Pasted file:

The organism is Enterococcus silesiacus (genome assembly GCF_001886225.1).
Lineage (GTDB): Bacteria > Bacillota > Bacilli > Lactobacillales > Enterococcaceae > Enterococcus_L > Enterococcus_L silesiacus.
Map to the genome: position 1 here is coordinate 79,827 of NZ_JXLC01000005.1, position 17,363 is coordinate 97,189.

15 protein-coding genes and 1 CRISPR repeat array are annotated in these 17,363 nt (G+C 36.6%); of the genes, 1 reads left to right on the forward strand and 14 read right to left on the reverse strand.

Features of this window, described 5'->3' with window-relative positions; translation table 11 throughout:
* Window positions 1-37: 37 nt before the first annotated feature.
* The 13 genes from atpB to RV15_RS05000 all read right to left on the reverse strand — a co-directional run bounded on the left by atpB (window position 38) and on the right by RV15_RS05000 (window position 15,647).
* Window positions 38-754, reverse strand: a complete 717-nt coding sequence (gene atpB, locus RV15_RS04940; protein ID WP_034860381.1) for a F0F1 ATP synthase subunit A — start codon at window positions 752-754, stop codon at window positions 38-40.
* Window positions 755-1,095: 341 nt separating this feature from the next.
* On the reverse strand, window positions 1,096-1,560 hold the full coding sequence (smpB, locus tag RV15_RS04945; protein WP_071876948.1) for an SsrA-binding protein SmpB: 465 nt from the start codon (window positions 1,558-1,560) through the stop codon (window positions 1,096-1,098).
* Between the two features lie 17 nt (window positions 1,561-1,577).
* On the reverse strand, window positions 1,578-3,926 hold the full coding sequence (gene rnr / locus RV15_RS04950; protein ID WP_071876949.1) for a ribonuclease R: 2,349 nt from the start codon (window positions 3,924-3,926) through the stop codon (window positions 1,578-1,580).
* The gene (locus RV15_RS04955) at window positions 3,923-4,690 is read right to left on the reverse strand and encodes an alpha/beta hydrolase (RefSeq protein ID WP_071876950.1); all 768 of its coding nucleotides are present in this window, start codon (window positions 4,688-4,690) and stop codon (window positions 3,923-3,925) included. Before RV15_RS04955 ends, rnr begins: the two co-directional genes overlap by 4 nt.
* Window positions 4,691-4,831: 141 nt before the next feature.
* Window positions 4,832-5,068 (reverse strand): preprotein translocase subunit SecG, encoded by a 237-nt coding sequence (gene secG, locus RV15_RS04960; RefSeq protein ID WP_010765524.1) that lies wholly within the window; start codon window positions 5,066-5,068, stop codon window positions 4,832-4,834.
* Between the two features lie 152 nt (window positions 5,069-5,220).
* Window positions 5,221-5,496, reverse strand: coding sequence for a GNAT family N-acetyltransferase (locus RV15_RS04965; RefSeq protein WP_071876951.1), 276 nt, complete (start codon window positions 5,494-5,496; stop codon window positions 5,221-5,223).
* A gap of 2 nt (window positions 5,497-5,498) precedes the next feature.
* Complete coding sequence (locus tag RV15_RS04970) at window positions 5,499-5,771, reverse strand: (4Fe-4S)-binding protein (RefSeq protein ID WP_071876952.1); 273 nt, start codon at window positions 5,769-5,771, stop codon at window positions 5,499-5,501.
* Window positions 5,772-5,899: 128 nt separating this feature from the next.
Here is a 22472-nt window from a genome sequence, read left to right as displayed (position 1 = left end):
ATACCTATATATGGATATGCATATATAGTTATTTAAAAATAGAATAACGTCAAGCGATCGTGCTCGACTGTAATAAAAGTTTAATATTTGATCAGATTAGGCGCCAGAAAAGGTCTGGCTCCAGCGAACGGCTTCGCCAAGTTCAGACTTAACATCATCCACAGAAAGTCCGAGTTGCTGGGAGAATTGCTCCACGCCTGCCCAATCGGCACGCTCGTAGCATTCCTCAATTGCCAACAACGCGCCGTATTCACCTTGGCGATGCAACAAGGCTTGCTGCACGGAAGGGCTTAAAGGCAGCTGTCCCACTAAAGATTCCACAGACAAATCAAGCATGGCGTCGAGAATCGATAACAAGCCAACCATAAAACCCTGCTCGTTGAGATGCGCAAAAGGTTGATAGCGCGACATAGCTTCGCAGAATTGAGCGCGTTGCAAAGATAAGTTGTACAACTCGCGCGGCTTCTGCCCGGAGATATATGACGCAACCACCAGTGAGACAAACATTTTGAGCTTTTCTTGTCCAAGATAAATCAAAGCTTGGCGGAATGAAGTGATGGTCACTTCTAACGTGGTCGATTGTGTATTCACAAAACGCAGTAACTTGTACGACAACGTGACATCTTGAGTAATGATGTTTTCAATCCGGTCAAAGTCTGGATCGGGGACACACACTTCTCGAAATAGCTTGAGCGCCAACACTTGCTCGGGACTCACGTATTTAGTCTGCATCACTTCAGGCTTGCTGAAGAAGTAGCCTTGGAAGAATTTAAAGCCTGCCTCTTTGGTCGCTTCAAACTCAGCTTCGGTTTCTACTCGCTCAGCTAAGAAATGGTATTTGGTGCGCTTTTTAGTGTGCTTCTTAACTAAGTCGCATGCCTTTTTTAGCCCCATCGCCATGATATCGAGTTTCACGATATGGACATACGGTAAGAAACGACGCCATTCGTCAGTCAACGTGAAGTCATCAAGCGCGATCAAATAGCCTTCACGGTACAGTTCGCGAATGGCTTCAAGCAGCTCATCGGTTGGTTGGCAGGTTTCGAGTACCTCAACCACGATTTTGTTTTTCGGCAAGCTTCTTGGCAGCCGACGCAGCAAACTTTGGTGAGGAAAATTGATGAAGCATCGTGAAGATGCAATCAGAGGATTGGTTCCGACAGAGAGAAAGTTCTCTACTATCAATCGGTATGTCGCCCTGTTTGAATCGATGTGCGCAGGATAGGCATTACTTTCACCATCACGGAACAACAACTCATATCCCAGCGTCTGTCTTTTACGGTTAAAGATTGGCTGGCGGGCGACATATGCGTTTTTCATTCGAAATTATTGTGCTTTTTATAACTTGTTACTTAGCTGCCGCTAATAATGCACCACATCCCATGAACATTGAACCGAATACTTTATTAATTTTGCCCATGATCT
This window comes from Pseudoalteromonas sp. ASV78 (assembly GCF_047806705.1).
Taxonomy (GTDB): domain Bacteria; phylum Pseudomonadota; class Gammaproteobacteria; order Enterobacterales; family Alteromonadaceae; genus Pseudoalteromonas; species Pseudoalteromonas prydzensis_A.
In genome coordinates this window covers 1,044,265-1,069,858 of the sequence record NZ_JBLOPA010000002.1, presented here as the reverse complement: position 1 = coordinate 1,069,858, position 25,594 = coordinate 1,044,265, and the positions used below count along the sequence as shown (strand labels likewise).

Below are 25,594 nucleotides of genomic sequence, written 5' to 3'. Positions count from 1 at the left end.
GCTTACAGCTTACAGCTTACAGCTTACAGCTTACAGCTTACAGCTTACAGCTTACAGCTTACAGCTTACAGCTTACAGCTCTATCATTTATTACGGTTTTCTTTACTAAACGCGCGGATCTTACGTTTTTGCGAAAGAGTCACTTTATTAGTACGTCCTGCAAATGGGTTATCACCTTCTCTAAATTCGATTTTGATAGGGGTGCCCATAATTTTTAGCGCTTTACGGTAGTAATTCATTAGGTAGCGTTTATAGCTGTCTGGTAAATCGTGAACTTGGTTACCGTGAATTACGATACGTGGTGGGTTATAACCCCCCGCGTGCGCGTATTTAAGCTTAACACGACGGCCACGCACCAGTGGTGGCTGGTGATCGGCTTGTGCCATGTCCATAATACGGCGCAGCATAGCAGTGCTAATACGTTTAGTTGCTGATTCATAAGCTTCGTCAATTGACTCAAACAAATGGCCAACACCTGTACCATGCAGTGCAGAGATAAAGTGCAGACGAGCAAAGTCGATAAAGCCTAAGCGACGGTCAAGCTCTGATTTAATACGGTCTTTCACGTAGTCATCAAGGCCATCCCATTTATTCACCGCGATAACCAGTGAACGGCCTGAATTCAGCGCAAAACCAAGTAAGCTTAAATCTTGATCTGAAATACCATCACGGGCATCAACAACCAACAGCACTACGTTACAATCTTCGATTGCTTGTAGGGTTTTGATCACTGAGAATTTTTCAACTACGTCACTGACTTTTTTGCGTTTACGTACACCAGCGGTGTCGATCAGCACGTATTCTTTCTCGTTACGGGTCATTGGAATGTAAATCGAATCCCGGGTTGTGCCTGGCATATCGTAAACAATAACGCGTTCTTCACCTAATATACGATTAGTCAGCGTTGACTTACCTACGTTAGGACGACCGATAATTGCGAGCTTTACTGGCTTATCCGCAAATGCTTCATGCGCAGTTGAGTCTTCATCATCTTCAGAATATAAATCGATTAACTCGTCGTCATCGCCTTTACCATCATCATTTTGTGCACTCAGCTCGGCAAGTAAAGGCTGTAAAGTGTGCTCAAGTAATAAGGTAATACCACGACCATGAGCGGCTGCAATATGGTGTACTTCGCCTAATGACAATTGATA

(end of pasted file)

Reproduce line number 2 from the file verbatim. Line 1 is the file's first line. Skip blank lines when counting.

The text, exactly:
Lineage (GTDB): Bacteria > Bacillota > Bacilli > Lactobacillales > Enterococcaceae > Enterococcus_L > Enterococcus_L silesiacus.